In a news conference at Bagram Air Base in Afghanistan in March 2002, Gen. Tommy Franks said, "We don't do body counts." His words outraged the Arab world and damaged the U.S. claim that its forces go to great lengths to minimize civilian casualties.

During the Iraq war, as U.S. troops pushed toward Baghdad, counting civilian casualties was not a priority for the military. However, since May 1, 2003, when President Bush declared major combat operations over and the U.S. military moved into a phase referred to as "stability operations," most units began to keep track of Iraqi civilians killed at checkpoints or during foot patrols by U.S. soldiers.

Here in Baghdad, a brigadier general commander explained to me that it is standard operating procedure for U.S. troops to file a spot report when they shoot a non-combatant. It is in the military's interest to release these statistics.

Recently, I obtained statistics on civilian casualties from a high-ranking U.S. military official. The numbers were for Baghdad only, for a short period, during a relatively quiet time. Other hot spots, such as the Ramadi and Mosul areas, could prove worse. The statistics showed that 29 civilians were killed by small-arms fire during firefights between U.S. troops and insurgents between Feb. 28 and April 5 - four times the number of Iraqi police killed in the same period. It is not clear whether the bullets that killed these civilians were fired by U.S. troops or insurgents.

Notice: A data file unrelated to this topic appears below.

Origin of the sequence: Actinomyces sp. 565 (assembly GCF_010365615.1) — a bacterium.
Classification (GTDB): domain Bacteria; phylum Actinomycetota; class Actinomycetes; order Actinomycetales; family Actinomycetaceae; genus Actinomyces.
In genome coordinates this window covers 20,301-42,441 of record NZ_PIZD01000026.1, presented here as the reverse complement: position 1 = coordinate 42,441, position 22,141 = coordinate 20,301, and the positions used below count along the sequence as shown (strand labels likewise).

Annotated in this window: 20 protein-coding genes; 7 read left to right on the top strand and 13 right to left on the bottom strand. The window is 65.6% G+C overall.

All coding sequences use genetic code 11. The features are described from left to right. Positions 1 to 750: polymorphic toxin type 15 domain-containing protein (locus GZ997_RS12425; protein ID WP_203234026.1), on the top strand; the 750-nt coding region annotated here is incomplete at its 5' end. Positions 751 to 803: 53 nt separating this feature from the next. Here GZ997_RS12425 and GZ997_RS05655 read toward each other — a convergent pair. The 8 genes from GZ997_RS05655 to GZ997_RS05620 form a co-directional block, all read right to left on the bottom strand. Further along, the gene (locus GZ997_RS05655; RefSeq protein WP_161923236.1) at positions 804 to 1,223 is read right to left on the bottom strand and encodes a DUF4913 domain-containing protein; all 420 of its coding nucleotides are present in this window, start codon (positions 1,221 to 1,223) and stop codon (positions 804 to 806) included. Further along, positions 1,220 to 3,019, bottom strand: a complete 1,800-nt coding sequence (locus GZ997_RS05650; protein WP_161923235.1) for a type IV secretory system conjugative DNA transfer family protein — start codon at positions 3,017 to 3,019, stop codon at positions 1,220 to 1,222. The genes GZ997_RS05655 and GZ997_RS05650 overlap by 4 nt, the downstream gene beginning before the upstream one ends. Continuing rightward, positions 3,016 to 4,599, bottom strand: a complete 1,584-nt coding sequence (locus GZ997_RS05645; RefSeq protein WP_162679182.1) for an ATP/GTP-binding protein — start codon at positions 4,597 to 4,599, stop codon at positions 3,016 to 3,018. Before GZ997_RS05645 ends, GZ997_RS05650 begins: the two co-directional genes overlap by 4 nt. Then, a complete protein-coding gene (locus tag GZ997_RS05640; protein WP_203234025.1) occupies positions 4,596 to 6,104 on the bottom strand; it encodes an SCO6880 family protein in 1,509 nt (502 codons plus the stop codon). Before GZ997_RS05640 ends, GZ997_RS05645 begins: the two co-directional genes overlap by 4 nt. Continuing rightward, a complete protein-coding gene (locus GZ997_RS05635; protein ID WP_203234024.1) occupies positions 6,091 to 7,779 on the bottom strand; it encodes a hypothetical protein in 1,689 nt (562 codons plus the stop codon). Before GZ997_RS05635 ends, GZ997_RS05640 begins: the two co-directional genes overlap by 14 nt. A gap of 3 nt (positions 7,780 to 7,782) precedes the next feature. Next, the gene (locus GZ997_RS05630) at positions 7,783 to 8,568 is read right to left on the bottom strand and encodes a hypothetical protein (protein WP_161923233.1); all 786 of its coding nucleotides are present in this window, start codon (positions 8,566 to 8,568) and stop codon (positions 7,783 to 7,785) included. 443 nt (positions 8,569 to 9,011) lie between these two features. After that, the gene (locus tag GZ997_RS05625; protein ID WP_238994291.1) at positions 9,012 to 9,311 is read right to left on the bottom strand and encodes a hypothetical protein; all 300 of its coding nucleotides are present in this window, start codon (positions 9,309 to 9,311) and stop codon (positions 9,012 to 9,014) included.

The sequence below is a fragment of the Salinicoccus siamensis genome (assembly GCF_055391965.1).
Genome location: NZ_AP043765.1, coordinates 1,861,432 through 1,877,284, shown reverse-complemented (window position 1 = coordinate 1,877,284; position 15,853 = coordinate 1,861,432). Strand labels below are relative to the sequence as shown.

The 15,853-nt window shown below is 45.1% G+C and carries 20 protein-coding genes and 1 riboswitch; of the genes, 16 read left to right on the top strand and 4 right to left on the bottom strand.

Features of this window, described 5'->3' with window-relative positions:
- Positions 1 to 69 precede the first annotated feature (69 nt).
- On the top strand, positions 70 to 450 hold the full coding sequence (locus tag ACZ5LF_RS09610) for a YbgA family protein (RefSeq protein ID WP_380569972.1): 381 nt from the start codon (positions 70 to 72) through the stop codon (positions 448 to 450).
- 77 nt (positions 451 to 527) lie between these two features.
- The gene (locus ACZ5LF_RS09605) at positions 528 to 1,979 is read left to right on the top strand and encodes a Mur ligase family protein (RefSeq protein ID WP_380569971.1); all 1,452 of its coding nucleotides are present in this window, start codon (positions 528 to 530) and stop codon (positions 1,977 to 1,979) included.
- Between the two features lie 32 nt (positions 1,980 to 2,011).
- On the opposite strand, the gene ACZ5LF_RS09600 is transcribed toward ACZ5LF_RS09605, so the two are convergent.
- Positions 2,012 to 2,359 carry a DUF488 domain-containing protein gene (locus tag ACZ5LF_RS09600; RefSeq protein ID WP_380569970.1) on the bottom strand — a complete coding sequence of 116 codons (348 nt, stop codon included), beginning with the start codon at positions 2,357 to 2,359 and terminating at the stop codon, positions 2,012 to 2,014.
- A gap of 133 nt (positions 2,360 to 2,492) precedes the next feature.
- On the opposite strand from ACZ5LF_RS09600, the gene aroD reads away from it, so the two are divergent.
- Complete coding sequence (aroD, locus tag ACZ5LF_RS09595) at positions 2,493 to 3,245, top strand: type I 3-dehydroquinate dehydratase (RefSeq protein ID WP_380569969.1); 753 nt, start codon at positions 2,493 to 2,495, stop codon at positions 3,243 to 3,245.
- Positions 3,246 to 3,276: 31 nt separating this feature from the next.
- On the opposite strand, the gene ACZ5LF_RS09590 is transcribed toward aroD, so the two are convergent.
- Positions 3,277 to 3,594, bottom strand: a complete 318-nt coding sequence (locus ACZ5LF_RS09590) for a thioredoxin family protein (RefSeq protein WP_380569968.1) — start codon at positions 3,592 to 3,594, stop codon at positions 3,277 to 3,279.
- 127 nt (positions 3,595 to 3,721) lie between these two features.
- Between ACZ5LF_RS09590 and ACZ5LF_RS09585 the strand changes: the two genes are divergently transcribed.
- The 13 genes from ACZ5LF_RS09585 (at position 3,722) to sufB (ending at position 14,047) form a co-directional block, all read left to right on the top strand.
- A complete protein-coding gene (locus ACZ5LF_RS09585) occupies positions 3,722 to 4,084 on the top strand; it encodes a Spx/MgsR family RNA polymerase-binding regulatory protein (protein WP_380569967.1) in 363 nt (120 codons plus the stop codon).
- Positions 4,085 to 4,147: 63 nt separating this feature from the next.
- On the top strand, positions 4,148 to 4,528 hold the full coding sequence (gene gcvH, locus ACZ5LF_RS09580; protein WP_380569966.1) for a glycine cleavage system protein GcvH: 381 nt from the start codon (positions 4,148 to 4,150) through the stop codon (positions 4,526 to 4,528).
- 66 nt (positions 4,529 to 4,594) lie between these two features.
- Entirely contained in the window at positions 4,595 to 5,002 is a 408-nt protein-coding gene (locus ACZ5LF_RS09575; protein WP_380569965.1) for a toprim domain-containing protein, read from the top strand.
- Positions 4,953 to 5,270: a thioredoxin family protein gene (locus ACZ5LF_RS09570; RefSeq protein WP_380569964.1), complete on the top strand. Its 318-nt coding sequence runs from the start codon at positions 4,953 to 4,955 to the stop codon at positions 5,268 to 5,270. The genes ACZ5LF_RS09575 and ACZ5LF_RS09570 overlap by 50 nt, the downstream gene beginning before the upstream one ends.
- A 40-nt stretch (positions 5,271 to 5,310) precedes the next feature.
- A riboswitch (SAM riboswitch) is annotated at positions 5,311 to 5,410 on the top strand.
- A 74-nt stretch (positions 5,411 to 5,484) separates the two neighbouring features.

A good place to search for Iraqi civilian death counts is the Iraqi Assistance Center in Baghdad and the General Information Centers set up by the U.S. military across Iraq. Iraqis who have been harmed by Americans have the right to file claims for compensation at these locations, and some claims have been paid. But others have been denied, even when the U.S. forces were in the wrong.

The Marines have also been paying compensation in Fallujah and Najaf. These data serve as a good barometer of the civilian costs of battle in both cities.

These statistics demonstrate that the U.S. military can and does track civilian casualties. Troops on the ground keep these records because they recognize they have a responsibility to review each action taken and that it is in their interest to minimize mistakes, especially since winning the hearts and minds of Iraqis is a key component of their strategy. The military should also want to release this information for the purposes of comparison with reports such as the Lancet study published late last year. It suggested that since the U.S.-led invasion there had been 100,000 deaths in Iraq.

A further step should be taken. In my dealings with U.S. military officials here, they have shown regret and remorse for the deaths and injuries of civilians. Systematically recording and publicly releasing civilian casualty numbers would assist in helping the victims who survive to piece their lives back together.

A number is important not only to quantify the cost of war, but as a reminder of those whose dreams will never be realized in a free and democratic Iraq.

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2005 Pyradice Publishing